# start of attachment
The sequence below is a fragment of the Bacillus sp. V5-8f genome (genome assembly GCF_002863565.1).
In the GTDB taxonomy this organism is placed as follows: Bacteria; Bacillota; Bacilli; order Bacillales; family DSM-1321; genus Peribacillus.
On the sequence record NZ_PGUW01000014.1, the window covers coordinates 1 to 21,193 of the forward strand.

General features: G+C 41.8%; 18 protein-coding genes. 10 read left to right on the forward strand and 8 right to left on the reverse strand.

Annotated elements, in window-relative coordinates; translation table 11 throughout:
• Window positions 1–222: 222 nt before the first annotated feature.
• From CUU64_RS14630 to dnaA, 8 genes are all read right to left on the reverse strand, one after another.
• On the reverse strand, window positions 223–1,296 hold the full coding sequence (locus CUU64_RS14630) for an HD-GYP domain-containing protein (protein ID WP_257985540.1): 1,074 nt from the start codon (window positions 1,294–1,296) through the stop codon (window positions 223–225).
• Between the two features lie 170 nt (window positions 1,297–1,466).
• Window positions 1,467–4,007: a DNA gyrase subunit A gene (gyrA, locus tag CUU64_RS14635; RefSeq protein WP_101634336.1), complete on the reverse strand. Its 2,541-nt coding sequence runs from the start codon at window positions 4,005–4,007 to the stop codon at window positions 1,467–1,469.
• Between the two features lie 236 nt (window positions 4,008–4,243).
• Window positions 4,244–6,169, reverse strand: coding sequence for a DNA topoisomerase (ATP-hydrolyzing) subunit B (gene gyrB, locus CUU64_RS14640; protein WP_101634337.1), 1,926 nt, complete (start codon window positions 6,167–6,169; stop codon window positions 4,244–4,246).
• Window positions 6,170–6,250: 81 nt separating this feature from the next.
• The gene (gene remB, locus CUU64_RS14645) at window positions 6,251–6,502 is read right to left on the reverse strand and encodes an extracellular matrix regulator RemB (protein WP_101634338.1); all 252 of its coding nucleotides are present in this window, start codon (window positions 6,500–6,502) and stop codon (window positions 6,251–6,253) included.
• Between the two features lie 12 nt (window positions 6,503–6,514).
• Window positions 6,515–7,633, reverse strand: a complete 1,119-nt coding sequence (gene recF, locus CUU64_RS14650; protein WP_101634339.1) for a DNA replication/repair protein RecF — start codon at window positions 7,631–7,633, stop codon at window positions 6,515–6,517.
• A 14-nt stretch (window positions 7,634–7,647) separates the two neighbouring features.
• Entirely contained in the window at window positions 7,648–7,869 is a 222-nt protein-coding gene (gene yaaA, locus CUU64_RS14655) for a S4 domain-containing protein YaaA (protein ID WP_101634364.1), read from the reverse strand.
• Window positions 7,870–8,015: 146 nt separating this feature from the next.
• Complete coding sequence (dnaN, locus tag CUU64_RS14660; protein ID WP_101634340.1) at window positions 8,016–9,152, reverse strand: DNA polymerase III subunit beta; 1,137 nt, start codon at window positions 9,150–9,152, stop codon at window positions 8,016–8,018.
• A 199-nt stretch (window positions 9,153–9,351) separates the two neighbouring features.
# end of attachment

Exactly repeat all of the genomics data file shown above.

The sequence below is a fragment of the Bacillus sp. V5-8f genome (genome assembly GCF_002863565.1).
In the GTDB taxonomy this organism is placed as follows: Bacteria; Bacillota; Bacilli; order Bacillales; family DSM-1321; genus Peribacillus.
On the sequence record NZ_PGUW01000014.1, the window covers coordinates 1 to 21,193 of the forward strand.

General features: G+C 41.8%; 18 protein-coding genes. 10 read left to right on the forward strand and 8 right to left on the reverse strand.

Annotated elements, in window-relative coordinates; translation table 11 throughout:
• Window positions 1–222: 222 nt before the first annotated feature.
• From CUU64_RS14630 to dnaA, 8 genes are all read right to left on the reverse strand, one after another.
• On the reverse strand, window positions 223–1,296 hold the full coding sequence (locus CUU64_RS14630) for an HD-GYP domain-containing protein (protein ID WP_257985540.1): 1,074 nt from the start codon (window positions 1,294–1,296) through the stop codon (window positions 223–225).
• Between the two features lie 170 nt (window positions 1,297–1,466).
• Window positions 1,467–4,007: a DNA gyrase subunit A gene (gyrA, locus tag CUU64_RS14635; RefSeq protein WP_101634336.1), complete on the reverse strand. Its 2,541-nt coding sequence runs from the start codon at window positions 4,005–4,007 to the stop codon at window positions 1,467–1,469.
• Between the two features lie 236 nt (window positions 4,008–4,243).
• Window positions 4,244–6,169, reverse strand: coding sequence for a DNA topoisomerase (ATP-hydrolyzing) subunit B (gene gyrB, locus CUU64_RS14640; protein WP_101634337.1), 1,926 nt, complete (start codon window positions 6,167–6,169; stop codon window positions 4,244–4,246).
• Window positions 6,170–6,250: 81 nt separating this feature from the next.
• The gene (gene remB, locus CUU64_RS14645) at window positions 6,251–6,502 is read right to left on the reverse strand and encodes an extracellular matrix regulator RemB (protein WP_101634338.1); all 252 of its coding nucleotides are present in this window, start codon (window positions 6,500–6,502) and stop codon (window positions 6,251–6,253) included.
• Between the two features lie 12 nt (window positions 6,503–6,514).
• Window positions 6,515–7,633, reverse strand: a complete 1,119-nt coding sequence (gene recF, locus CUU64_RS14650; protein WP_101634339.1) for a DNA replication/repair protein RecF — start codon at window positions 7,631–7,633, stop codon at window positions 6,515–6,517.
• A 14-nt stretch (window positions 7,634–7,647) separates the two neighbouring features.
• Entirely contained in the window at window positions 7,648–7,869 is a 222-nt protein-coding gene (gene yaaA, locus CUU64_RS14655) for a S4 domain-containing protein YaaA (protein ID WP_101634364.1), read from the reverse strand.
• Window positions 7,870–8,015: 146 nt separating this feature from the next.
• Complete coding sequence (dnaN, locus tag CUU64_RS14660; protein ID WP_101634340.1) at window positions 8,016–9,152, reverse strand: DNA polymerase III subunit beta; 1,137 nt, start codon at window positions 9,150–9,152, stop codon at window positions 8,016–8,018.
• A 199-nt stretch (window positions 9,153–9,351) separates the two neighbouring features.